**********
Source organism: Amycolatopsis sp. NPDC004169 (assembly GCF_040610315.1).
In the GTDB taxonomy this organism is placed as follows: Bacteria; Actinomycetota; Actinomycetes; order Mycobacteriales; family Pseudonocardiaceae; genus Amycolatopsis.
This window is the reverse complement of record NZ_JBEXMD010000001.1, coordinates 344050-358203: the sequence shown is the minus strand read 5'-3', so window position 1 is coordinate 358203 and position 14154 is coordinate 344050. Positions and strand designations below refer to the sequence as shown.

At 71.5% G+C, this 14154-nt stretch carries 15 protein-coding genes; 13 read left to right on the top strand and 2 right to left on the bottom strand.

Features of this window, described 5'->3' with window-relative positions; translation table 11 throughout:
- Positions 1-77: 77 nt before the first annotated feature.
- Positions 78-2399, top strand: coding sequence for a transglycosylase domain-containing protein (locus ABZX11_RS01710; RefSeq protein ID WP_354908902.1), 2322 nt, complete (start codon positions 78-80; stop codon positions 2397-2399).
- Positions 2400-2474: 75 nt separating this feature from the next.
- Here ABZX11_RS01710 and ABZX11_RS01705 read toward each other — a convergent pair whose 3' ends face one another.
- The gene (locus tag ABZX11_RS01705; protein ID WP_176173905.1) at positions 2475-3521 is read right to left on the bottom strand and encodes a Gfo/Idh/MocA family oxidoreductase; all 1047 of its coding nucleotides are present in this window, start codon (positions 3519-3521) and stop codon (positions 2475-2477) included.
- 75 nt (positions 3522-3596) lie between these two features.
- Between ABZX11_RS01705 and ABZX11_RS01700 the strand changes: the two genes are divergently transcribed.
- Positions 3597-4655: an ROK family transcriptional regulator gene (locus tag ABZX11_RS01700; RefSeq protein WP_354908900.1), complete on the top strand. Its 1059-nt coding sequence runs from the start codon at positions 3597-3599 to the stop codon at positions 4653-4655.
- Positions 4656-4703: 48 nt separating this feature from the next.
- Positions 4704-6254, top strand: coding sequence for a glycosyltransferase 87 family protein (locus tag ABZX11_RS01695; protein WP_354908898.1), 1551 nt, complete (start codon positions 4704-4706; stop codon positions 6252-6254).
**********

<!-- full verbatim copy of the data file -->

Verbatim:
Source organism: Amycolatopsis sp. NPDC004169 (assembly GCF_040610315.1).
In the GTDB taxonomy this organism is placed as follows: Bacteria; Actinomycetota; Actinomycetes; order Mycobacteriales; family Pseudonocardiaceae; genus Amycolatopsis.
This window is the reverse complement of record NZ_JBEXMD010000001.1, coordinates 344050-358203: the sequence shown is the minus strand read 5'-3', so window position 1 is coordinate 358203 and position 14154 is coordinate 344050. Positions and strand designations below refer to the sequence as shown.

At 71.5% G+C, this 14154-nt stretch carries 15 protein-coding genes; 13 read left to right on the top strand and 2 right to left on the bottom strand.

Features of this window, described 5'->3' with window-relative positions; translation table 11 throughout:
- Positions 1-77: 77 nt before the first annotated feature.
- Positions 78-2399, top strand: coding sequence for a transglycosylase domain-containing protein (locus ABZX11_RS01710; RefSeq protein ID WP_354908902.1), 2322 nt, complete (start codon positions 78-80; stop codon positions 2397-2399).
- Positions 2400-2474: 75 nt separating this feature from the next.
- Here ABZX11_RS01710 and ABZX11_RS01705 read toward each other — a convergent pair whose 3' ends face one another.
- The gene (locus tag ABZX11_RS01705; protein ID WP_176173905.1) at positions 2475-3521 is read right to left on the bottom strand and encodes a Gfo/Idh/MocA family oxidoreductase; all 1047 of its coding nucleotides are present in this window, start codon (positions 3519-3521) and stop codon (positions 2475-2477) included.
- 75 nt (positions 3522-3596) lie between these two features.
- Between ABZX11_RS01705 and ABZX11_RS01700 the strand changes: the two genes are divergently transcribed.
- Positions 3597-4655: an ROK family transcriptional regulator gene (locus tag ABZX11_RS01700; RefSeq protein WP_354908900.1), complete on the top strand. Its 1059-nt coding sequence runs from the start codon at positions 3597-3599 to the stop codon at positions 4653-4655.
- Positions 4656-4703: 48 nt separating this feature from the next.
- Positions 4704-6254, top strand: coding sequence for a glycosyltransferase 87 family protein (locus tag ABZX11_RS01695; protein WP_354908898.1), 1551 nt, complete (start codon positions 4704-4706; stop codon positions 6252-6254).